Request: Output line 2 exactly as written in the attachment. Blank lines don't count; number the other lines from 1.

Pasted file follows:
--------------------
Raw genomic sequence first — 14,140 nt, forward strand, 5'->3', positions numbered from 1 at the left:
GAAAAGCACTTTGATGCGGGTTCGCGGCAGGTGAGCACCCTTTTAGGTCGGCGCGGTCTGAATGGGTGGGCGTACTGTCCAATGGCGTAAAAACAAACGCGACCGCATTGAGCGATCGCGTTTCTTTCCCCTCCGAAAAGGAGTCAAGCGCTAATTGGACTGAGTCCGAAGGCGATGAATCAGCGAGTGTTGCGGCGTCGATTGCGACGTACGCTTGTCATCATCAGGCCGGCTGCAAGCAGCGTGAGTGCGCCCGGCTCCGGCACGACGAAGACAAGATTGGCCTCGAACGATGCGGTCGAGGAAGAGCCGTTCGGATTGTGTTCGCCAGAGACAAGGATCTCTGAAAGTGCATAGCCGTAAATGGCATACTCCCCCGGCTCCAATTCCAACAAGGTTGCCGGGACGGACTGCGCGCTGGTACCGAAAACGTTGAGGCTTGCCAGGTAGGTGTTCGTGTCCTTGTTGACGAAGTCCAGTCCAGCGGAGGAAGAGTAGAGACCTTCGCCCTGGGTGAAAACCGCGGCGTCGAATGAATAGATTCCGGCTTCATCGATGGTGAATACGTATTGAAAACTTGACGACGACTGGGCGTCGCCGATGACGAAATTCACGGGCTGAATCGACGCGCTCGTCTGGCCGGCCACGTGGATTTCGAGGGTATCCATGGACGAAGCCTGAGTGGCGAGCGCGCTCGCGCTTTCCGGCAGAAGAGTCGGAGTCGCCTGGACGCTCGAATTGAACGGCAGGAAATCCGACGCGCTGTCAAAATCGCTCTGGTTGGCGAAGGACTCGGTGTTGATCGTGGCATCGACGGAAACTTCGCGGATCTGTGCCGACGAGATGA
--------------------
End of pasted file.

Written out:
GAAAAGCACTTTGATGCGGGTTCGCGGCAGGTGAGCACCCTTTTAGGTCGGCGCGGTCTGAATGGGTGGGCGTACTGTCCAATGGCGTAAAAACAAACGCGACCGCATTGAGCGATCGCGTTTCTTTCCCCTCCGAAAAGGAGTCAAGCGCTAATTGGACTGAGTCCGAAGGCGATGAATCAGCGAGTGTTGCGGCGTCGATTGCGACGTACGCTTGTCATCATCAGGCCGGCTGCAAGCAGCGTGAGTGCGCCCGGCTCCGGCACGACGAAGACAAGATTGGCCTCGAACGATGCGGTCGAGGAAGAGCCGTTCGGATTGTGTTCGCCAGAGACAAGGATCTCTGAAAGTGCATAGCCGTAAATGGCATACTCCCCCGGCTCCAATTCCAACAAGGTTGCCGGGACGGACTGCGCGCTGGTACCGAAAACGTTGAGGCTTGCCAGGTAGGTGTTCGTGTCCTTGTTGACGAAGTCCAGTCCAGCGGAGGAAGAGTAGAGACCTTCGCCCTGGGTGAAAACCGCGGCGTCGAATGAATAGATTCCGGCTTCATCGATGGTGAATACGTATTGAAAACTTGACGACGACTGGGCGTCGCCGATGACGAAATTCACGGGCTGAATCGACGCGCTCGTCTGGCCGGCCACGTGGATTTCGAGGGTATCCATGGACGAAGCCTGAGTGGCGAGCGCGCTCGCGCTTTCCGGCAGAAGAGTCGGAGTCGCCTGGACGCTCGAATTGAACGGCAGGAAATCCGACGCGCTGTCAAAATCGCTCTGGTTGGCGAAGGACTCGGTGTTGATCGTGGCATCGACGGAAACTTCGCGGATCTGTGCCGACGAGATGA